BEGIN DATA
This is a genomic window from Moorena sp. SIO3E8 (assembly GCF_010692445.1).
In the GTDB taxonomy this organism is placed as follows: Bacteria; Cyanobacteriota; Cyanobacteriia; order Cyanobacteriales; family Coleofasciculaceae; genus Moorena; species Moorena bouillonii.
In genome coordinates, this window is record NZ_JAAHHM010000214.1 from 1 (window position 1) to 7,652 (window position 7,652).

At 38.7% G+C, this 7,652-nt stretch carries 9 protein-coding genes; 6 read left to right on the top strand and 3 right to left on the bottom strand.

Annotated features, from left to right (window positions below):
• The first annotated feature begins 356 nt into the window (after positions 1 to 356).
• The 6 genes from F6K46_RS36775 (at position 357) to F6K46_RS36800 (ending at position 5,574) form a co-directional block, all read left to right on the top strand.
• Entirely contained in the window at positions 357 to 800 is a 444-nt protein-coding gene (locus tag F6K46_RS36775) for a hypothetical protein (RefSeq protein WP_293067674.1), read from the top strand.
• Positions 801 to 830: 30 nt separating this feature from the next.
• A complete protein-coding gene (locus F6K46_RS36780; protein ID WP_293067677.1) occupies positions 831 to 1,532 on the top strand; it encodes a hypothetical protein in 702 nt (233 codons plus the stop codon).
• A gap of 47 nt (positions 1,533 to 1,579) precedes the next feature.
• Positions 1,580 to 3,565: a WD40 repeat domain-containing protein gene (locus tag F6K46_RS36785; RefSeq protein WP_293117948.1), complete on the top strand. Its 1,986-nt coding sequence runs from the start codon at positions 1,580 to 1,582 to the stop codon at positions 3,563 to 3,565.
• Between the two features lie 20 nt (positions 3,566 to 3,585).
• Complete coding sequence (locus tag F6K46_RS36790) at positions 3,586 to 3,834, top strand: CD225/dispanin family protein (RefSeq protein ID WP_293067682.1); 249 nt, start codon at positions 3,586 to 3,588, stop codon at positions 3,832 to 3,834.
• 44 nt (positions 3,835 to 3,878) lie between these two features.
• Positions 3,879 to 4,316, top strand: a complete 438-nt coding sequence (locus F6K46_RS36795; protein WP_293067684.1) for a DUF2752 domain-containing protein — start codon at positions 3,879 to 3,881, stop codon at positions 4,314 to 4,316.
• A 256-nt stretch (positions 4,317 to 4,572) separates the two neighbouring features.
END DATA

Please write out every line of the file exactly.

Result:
This is a genomic window from Moorena sp. SIO3E8 (assembly GCF_010692445.1).
In the GTDB taxonomy this organism is placed as follows: Bacteria; Cyanobacteriota; Cyanobacteriia; order Cyanobacteriales; family Coleofasciculaceae; genus Moorena; species Moorena bouillonii.
In genome coordinates, this window is record NZ_JAAHHM010000214.1 from 1 (window position 1) to 7,652 (window position 7,652).

At 38.7% G+C, this 7,652-nt stretch carries 9 protein-coding genes; 6 read left to right on the top strand and 3 right to left on the bottom strand.

Annotated features, from left to right (window positions below):
• The first annotated feature begins 356 nt into the window (after positions 1 to 356).
• The 6 genes from F6K46_RS36775 (at position 357) to F6K46_RS36800 (ending at position 5,574) form a co-directional block, all read left to right on the top strand.
• Entirely contained in the window at positions 357 to 800 is a 444-nt protein-coding gene (locus tag F6K46_RS36775) for a hypothetical protein (RefSeq protein WP_293067674.1), read from the top strand.
• Positions 801 to 830: 30 nt separating this feature from the next.
• A complete protein-coding gene (locus F6K46_RS36780; protein ID WP_293067677.1) occupies positions 831 to 1,532 on the top strand; it encodes a hypothetical protein in 702 nt (233 codons plus the stop codon).
• A gap of 47 nt (positions 1,533 to 1,579) precedes the next feature.
• Positions 1,580 to 3,565: a WD40 repeat domain-containing protein gene (locus tag F6K46_RS36785; RefSeq protein WP_293117948.1), complete on the top strand. Its 1,986-nt coding sequence runs from the start codon at positions 1,580 to 1,582 to the stop codon at positions 3,563 to 3,565.
• Between the two features lie 20 nt (positions 3,566 to 3,585).
• Complete coding sequence (locus tag F6K46_RS36790) at positions 3,586 to 3,834, top strand: CD225/dispanin family protein (RefSeq protein ID WP_293067682.1); 249 nt, start codon at positions 3,586 to 3,588, stop codon at positions 3,832 to 3,834.
• 44 nt (positions 3,835 to 3,878) lie between these two features.
• Positions 3,879 to 4,316, top strand: a complete 438-nt coding sequence (locus F6K46_RS36795; protein WP_293067684.1) for a DUF2752 domain-containing protein — start codon at positions 3,879 to 3,881, stop codon at positions 4,314 to 4,316.
• A 256-nt stretch (positions 4,317 to 4,572) separates the two neighbouring features.